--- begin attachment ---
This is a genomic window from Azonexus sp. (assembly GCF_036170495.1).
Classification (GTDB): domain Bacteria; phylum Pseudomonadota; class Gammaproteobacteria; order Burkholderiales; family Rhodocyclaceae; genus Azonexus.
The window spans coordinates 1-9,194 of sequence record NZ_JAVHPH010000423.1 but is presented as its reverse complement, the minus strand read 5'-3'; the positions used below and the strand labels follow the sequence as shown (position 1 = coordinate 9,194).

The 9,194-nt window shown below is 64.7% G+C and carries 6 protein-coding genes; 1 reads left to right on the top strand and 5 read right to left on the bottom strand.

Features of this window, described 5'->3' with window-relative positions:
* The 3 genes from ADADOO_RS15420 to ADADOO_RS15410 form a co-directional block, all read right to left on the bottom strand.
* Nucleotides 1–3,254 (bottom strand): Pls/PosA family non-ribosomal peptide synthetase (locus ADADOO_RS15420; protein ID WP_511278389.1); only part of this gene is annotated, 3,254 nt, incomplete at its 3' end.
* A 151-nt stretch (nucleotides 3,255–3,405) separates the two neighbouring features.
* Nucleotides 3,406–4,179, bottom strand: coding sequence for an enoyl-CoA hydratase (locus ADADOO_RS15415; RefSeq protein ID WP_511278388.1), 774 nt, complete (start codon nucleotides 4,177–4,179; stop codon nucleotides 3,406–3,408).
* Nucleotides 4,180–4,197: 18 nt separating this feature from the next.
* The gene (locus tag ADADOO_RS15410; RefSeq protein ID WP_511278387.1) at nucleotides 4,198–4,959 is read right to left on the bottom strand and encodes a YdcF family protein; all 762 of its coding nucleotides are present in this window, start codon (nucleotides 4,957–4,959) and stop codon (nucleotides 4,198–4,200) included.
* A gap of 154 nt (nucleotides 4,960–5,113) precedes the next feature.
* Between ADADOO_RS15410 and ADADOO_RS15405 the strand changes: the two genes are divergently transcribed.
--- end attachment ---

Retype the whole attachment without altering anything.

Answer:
This is a genomic window from Azonexus sp. (assembly GCF_036170495.1).
Classification (GTDB): domain Bacteria; phylum Pseudomonadota; class Gammaproteobacteria; order Burkholderiales; family Rhodocyclaceae; genus Azonexus.
The window spans coordinates 1-9,194 of sequence record NZ_JAVHPH010000423.1 but is presented as its reverse complement, the minus strand read 5'-3'; the positions used below and the strand labels follow the sequence as shown (position 1 = coordinate 9,194).

The 9,194-nt window shown below is 64.7% G+C and carries 6 protein-coding genes; 1 reads left to right on the top strand and 5 read right to left on the bottom strand.

Features of this window, described 5'->3' with window-relative positions:
* The 3 genes from ADADOO_RS15420 to ADADOO_RS15410 form a co-directional block, all read right to left on the bottom strand.
* Nucleotides 1–3,254 (bottom strand): Pls/PosA family non-ribosomal peptide synthetase (locus ADADOO_RS15420; protein ID WP_511278389.1); only part of this gene is annotated, 3,254 nt, incomplete at its 3' end.
* A 151-nt stretch (nucleotides 3,255–3,405) separates the two neighbouring features.
* Nucleotides 3,406–4,179, bottom strand: coding sequence for an enoyl-CoA hydratase (locus ADADOO_RS15415; RefSeq protein ID WP_511278388.1), 774 nt, complete (start codon nucleotides 4,177–4,179; stop codon nucleotides 3,406–3,408).
* Nucleotides 4,180–4,197: 18 nt separating this feature from the next.
* The gene (locus tag ADADOO_RS15410; RefSeq protein ID WP_511278387.1) at nucleotides 4,198–4,959 is read right to left on the bottom strand and encodes a YdcF family protein; all 762 of its coding nucleotides are present in this window, start codon (nucleotides 4,957–4,959) and stop codon (nucleotides 4,198–4,200) included.
* A gap of 154 nt (nucleotides 4,960–5,113) precedes the next feature.
* Between ADADOO_RS15410 and ADADOO_RS15405 the strand changes: the two genes are divergently transcribed.